Competition judge Scott Lucas said: “The standard was extremely high – it was very close. For the team competition, the students were all within a percentage of each other which makes it difficult for the judges.
 
“It’s good to be back at Bath College, which is where I trained, so I know how it feels to be starting out as a student.
 
“I think it’s important that people from the industry put something back into training and supporting colleges. I think it’s something everyone should be doing.”
 

Students Union

January – Motivation

Hello 2017!

 

The Students’ Union decided to theme January as Motivation month. For this  we handed out motivational quotes around the college, to students, with the aim to make their day better!  

We have also spoken a little about New Year’s Resolutions and if students were to set a resolution for the college what would it be? What are your new year’s resolutions? Comment your answers below!

Much of January for me was delivering tutorials across the college, my aim was to try and reach those I don’t get to see as much. I spoke about our new website ‘Change It’ , our Takeover week in Feb, Course Reps, the new Activities program and finally the Students’ Union elections. Already our time as SU officers is nearly up so we are recruiting for new students to take our place.

 

The SU team have been really busy this month, Tesh and Aaron have started up 5 aside football on Wednesdays 4.30-5.30 at Bath Sports centre. Paul has been creating more videos for the YouTube page. James has been working towards a Bath College talent show and lastly Katie has been prepping for an online mentoring service. To top it off the team made a decision of our RAG (Raise and Give) charity this year. We are happy to announce that we will be supporting Time Is Precious for a second year running.

 

Hayley and I worked very closely with Childcare level 1 students in their assignment to make a positive impact on our community. Each group set up a fundraising event for Time is Precious. We went on a 14 mile walk from SVC campus to CCC campus.  Other groups dressed up as Micky and Mini Mouse and went around town collecting money. The other groups held cake and sweet sales. They raised an amazing £650!!!

 

The Participation Team have worked really hard on the 8ft by 12ft post it wall. This is where we asked students to write positive quotes on post it notes. It was amazing. They also did an activity called float your hopes where they got helium balloons and got students to write their hopes on a balloon and let it go.

 

Finally Question of the month results show that out of all the services at college the Students’ Union are known by more students!!! Go Team 16/17. They have been working so hard and deserve this recognition. I am looking forward to the final months in the Students’ Union!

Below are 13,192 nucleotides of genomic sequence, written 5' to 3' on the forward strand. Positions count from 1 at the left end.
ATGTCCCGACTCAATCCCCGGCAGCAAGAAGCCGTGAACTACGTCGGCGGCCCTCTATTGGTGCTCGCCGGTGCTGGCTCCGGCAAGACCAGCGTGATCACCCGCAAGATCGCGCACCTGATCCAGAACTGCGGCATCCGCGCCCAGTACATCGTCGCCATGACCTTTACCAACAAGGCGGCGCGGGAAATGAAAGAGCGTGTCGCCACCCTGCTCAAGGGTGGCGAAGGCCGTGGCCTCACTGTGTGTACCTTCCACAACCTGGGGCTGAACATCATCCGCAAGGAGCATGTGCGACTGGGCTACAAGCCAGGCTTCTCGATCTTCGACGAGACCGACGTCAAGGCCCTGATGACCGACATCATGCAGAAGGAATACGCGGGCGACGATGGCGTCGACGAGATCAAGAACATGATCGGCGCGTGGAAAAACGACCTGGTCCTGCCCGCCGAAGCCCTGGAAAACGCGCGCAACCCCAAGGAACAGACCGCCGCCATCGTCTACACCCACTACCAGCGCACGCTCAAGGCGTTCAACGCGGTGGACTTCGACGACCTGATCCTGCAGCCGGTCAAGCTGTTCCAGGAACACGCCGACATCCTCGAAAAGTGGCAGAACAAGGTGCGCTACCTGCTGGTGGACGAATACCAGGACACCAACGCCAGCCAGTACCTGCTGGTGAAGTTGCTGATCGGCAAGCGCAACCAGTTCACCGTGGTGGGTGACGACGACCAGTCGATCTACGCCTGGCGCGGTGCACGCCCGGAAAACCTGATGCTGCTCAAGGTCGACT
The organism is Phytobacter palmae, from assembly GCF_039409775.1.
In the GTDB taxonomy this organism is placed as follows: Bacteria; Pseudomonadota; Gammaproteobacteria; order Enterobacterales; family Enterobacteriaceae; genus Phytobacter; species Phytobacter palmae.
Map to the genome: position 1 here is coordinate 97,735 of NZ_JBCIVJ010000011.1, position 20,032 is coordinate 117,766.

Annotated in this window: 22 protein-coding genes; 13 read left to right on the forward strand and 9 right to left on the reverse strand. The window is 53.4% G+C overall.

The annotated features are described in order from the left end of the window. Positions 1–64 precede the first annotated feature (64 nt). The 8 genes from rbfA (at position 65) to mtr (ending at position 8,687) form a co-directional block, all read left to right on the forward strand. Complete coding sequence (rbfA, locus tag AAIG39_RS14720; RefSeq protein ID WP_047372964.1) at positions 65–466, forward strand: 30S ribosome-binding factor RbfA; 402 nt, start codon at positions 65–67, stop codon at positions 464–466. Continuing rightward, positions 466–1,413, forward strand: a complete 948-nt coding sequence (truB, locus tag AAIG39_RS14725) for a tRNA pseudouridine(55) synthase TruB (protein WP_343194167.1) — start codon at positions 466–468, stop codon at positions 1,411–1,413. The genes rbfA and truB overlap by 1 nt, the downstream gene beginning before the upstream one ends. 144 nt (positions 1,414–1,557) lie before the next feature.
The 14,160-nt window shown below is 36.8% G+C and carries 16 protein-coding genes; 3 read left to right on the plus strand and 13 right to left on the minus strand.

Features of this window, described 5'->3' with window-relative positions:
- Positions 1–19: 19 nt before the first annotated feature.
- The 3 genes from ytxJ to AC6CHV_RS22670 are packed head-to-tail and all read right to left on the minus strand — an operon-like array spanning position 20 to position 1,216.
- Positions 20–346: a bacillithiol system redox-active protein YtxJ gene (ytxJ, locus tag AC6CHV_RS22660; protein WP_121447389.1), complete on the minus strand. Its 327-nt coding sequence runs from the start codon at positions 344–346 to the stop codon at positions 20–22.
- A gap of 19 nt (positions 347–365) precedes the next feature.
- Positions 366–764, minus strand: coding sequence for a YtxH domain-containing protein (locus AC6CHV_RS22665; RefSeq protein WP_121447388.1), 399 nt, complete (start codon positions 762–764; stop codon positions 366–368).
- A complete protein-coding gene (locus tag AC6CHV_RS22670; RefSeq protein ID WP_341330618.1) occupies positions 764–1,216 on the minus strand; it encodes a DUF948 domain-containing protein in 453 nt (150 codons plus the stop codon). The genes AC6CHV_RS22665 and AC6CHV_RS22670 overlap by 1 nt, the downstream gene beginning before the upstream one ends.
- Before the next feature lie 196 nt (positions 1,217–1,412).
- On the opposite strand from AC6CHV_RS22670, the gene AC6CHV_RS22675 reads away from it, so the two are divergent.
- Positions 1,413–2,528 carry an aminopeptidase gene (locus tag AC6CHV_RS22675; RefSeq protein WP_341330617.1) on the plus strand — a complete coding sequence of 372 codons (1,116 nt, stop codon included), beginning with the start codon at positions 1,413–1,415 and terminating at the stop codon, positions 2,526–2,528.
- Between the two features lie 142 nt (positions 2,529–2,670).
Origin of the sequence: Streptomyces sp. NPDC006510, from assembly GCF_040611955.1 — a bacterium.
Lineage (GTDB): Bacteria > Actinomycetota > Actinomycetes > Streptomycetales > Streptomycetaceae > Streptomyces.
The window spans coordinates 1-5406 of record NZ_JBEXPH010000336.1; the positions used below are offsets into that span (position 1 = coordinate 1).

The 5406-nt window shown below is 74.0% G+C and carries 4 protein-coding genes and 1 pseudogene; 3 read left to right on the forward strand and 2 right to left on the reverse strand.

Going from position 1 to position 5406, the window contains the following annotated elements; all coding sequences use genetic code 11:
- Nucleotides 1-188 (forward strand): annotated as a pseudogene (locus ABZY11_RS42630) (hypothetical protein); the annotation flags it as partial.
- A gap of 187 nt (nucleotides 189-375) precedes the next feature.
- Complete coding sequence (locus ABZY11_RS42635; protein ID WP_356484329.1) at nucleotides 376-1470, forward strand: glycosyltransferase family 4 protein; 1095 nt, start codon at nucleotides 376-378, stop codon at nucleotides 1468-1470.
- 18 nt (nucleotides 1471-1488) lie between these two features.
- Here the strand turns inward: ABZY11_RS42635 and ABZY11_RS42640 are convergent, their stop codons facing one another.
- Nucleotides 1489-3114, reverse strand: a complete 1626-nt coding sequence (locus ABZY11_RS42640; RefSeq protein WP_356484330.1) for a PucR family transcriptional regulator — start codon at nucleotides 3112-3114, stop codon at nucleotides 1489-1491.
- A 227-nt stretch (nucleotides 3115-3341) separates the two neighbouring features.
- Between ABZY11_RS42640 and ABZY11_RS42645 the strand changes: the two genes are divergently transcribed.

News

Engineering apprentices design new impact testing machine

 

Engineering students at Bath College have designed and created an impact testing machine to measure the shock loading resistance of materials used in manufacturing.
 

The students, who are apprentices studying for a Level 3 diploma in engineering, were asked to make the machine as part of their final year project and engineering design modules.
 

Shock loading resistance is an important consideration for engineers and comparing material properties allows them to choose the right material for the right working environment.
 

The machine includes a hammer which swings downwards to hit the test material.
 

After the impact, the shock loading or force is recorded by a pointer on an energy scale. The amount of energy absorbed in fracturing the material specimen is a measure of the material’s shock loading resistance properties.
 

Engineering lecturer Fred Bumford said: “This project has tested students’ team working, design, project management and their manufacturing skills.
 

“It’s always interesting to set students a project and see what they come up with. They have learned a lot about each other by allocating jobs and dividing up the labour.
 

“They had to choose the right kind of materials and used some interesting techniques to create the finished product. We asked them for a professional standard report at the end of it and a presentation in front of an audience.
 

“These are all good marketable skills required by industry. They have done really well.”
 


 

Interested in an apprenticeship? Let us know!

 

 


 

What are the next steps to becoming an apprentice?

 

Our programmes are designed for young people who have either found an employer who will take on an apprentice, or for those looking to find an employer.
Please complete the form below giving details of the apprenticeship you want to take and the employer who has offered you a placement.

 

 

Register your interest in becoming an Apprentice using the form above.